Judy Blume Forever is a raw and honest documentary about the beloved children’s author and doesn’t shy away from sensitive subjects.
If young teens wanted to know what was happening to their body, all they needed to do was read a Judy Blume book. It certainly applies to the pre-internet era but you could still make an argument today. Well, unless libraries ban them. Blume isn’t alone when it comes to library bans–something that is still happening today. But anyway, Blume’s openness about sex and puberty is one of the reasons why the author appeals to generations of readers. Her books are both timely and timeless. Even though today’s generation might not resonate with the previous technology (rotary phones! landlines!) Blume is still able to get through to them.
Blume’s correspondence archive is located at Yale, where you’ll find no shortage of letters from children. We’re talking about letters that would probably be better for a therapist than an author. The letters play a key role in the film and in some instances, the filmmakers track down the original letter writers such as Lorrie Kim and Karen
Chilstrom. Blume has developed a relationship with both through the years. What I love about the film is how co-directors Davina Pardo and Leah Wolchok are able to weave in the letters with Blume’s own stories. As one 1979 letter states: “How do you know all our little secrets?” A total recall memory for starters. But also, Blume used to be a child herself. It’s fascinating to watch her talk about how she got into writing. It was originally going to be a side thing but grew into something so much bigger.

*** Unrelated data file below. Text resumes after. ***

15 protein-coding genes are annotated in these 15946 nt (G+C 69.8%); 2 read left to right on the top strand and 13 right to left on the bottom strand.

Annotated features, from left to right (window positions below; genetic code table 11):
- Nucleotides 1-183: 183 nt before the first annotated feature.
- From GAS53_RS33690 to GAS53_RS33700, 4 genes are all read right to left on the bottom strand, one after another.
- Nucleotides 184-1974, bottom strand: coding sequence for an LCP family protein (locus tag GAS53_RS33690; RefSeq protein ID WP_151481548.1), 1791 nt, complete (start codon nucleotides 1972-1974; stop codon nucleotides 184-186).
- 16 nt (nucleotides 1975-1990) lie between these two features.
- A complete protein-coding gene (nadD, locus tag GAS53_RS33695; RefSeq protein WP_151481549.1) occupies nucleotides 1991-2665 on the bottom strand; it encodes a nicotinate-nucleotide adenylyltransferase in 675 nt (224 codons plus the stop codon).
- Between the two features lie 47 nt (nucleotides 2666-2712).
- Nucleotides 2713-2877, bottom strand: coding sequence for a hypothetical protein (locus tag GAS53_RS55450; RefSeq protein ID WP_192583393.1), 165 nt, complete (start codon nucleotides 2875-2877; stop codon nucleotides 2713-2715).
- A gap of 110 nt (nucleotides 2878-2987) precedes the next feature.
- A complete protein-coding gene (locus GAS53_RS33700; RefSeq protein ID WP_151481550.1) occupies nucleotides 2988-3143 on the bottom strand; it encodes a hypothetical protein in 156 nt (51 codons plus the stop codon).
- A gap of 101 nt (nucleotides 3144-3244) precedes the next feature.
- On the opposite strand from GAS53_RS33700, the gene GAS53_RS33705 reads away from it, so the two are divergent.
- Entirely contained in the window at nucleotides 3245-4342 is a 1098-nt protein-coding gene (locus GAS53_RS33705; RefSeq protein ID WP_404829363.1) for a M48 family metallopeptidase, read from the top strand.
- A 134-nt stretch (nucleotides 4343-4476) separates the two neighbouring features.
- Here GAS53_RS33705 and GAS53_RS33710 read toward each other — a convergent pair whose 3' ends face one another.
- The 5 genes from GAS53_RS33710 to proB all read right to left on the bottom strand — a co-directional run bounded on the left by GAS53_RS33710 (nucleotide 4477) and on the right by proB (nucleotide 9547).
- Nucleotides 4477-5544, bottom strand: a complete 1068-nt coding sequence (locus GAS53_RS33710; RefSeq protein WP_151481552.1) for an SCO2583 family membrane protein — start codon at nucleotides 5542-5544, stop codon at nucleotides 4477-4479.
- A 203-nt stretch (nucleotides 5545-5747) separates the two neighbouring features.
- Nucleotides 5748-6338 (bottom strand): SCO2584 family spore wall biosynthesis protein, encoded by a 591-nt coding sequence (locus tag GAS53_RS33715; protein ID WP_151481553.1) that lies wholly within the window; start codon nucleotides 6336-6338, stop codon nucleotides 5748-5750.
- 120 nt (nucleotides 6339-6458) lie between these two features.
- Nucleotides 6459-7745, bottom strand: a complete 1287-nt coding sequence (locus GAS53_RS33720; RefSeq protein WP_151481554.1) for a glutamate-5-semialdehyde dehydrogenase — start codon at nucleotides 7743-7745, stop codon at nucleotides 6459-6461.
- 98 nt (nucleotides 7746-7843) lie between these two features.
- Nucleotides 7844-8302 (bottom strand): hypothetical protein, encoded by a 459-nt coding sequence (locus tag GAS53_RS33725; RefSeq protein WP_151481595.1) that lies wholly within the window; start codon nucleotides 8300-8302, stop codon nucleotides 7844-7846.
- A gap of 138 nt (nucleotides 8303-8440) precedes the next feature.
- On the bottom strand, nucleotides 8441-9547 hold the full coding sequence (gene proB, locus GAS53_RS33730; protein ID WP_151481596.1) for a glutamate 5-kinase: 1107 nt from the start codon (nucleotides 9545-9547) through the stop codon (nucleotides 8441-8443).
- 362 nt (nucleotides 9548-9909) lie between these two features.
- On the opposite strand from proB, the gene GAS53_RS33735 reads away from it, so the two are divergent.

Even before the film gets into the subject of Forever, the documentary already earns it R rating just because of Blume’s friend using “fucking”. Once the documentary delves into the novel, the word cannot be avoided. To no surprise, parents would not let their children read the book. In Judy Blume’s defense, she did look up the definition in the dictionary and it said “a meaningless word identifier.” Listen, “fuck” or “fucking” is a word and children are using it whether their parents know about it or not.
Davina Pardo’s persistence at wanting to make a Judy Blume documentary pays off. Unfortunately, the Covid pandemic would mean delaying filming. The silver lining is that the co-directors read and reread the many Blume novels while plotting their ideas for the film. That there had yet to be a Judy Blume documentary before this film is surprising. While a number of actresses and banned authors appear in the movie, one person missing is Kelly Fremon Craig. The filmmaker wrote and directed the upcoming adaptation of Are You There G-d? It’s Me, Margaret. Interestingly enough, the new film will come out a week after the documentary launches on Prime Video. Talk about timing!
Judy Blume Forever was one of my highly anticipated films going into Sundance and it did not disappoint. I really wasn’t expecting Blume to be saw raw and honest in discussing her life. There are times when the author becomes vulnerable while discussing her father’s death, which she wrote about in Tiger Eyes. It’s moments like these that really make an impact on viewers.
DIRECTORS: Davina Pardo & Leah Wolchok
FEATURING: Judy Blume
Judy Blume Forever holds its world premiere during the 2023 Sundance Film Festival in the Premieres program. Amazon Studios will release the film April 21 on Prime Video. Grade: 4/5
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